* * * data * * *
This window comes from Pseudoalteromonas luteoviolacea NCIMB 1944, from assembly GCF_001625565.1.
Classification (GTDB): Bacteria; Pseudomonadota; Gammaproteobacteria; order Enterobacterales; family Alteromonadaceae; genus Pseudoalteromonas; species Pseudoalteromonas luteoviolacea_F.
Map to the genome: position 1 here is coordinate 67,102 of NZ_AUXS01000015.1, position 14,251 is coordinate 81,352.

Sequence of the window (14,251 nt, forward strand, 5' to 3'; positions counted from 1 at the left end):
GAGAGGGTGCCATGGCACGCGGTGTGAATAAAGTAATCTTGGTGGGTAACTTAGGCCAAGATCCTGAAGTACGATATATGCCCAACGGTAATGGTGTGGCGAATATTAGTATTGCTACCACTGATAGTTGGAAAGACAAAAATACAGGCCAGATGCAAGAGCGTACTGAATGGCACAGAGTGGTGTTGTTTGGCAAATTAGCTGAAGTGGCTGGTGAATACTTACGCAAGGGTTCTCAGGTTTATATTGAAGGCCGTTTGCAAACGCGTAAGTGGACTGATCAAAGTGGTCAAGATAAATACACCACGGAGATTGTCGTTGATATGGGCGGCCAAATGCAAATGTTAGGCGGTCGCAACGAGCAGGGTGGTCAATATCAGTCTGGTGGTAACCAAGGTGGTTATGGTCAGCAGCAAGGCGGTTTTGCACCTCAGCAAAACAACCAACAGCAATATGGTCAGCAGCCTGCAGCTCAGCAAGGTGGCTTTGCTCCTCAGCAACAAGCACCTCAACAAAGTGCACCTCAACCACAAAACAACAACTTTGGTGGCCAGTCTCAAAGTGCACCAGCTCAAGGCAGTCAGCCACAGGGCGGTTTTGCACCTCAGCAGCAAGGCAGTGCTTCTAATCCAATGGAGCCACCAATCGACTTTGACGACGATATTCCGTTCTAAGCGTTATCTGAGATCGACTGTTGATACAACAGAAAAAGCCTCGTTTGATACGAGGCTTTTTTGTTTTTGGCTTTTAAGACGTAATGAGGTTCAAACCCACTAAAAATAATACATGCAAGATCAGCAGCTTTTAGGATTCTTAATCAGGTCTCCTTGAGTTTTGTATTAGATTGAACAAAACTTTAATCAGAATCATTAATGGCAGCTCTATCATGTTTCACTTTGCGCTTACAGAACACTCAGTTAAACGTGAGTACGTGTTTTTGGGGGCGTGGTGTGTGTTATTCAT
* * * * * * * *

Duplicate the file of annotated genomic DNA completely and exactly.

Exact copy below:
This window comes from Pseudoalteromonas luteoviolacea NCIMB 1944, from assembly GCF_001625565.1.
Classification (GTDB): Bacteria; Pseudomonadota; Gammaproteobacteria; order Enterobacterales; family Alteromonadaceae; genus Pseudoalteromonas; species Pseudoalteromonas luteoviolacea_F.
Map to the genome: position 1 here is coordinate 67,102 of NZ_AUXS01000015.1, position 14,251 is coordinate 81,352.

Sequence of the window (14,251 nt, forward strand, 5' to 3'; positions counted from 1 at the left end):
GAGAGGGTGCCATGGCACGCGGTGTGAATAAAGTAATCTTGGTGGGTAACTTAGGCCAAGATCCTGAAGTACGATATATGCCCAACGGTAATGGTGTGGCGAATATTAGTATTGCTACCACTGATAGTTGGAAAGACAAAAATACAGGCCAGATGCAAGAGCGTACTGAATGGCACAGAGTGGTGTTGTTTGGCAAATTAGCTGAAGTGGCTGGTGAATACTTACGCAAGGGTTCTCAGGTTTATATTGAAGGCCGTTTGCAAACGCGTAAGTGGACTGATCAAAGTGGTCAAGATAAATACACCACGGAGATTGTCGTTGATATGGGCGGCCAAATGCAAATGTTAGGCGGTCGCAACGAGCAGGGTGGTCAATATCAGTCTGGTGGTAACCAAGGTGGTTATGGTCAGCAGCAAGGCGGTTTTGCACCTCAGCAAAACAACCAACAGCAATATGGTCAGCAGCCTGCAGCTCAGCAAGGTGGCTTTGCTCCTCAGCAACAAGCACCTCAACAAAGTGCACCTCAACCACAAAACAACAACTTTGGTGGCCAGTCTCAAAGTGCACCAGCTCAAGGCAGTCAGCCACAGGGCGGTTTTGCACCTCAGCAGCAAGGCAGTGCTTCTAATCCAATGGAGCCACCAATCGACTTTGACGACGATATTCCGTTCTAAGCGTTATCTGAGATCGACTGTTGATACAACAGAAAAAGCCTCGTTTGATACGAGGCTTTTTTGTTTTTGGCTTTTAAGACGTAATGAGGTTCAAACCCACTAAAAATAATACATGCAAGATCAGCAGCTTTTAGGATTCTTAATCAGGTCTCCTTGAGTTTTGTATTAGATTGAACAAAACTTTAATCAGAATCATTAATGGCAGCTCTATCATGTTTCACTTTGCGCTTACAGAACACTCAGTTAAACGTGAGTACGTGTTTTTGGGGGCGTGGTGTGTGTTATTCAT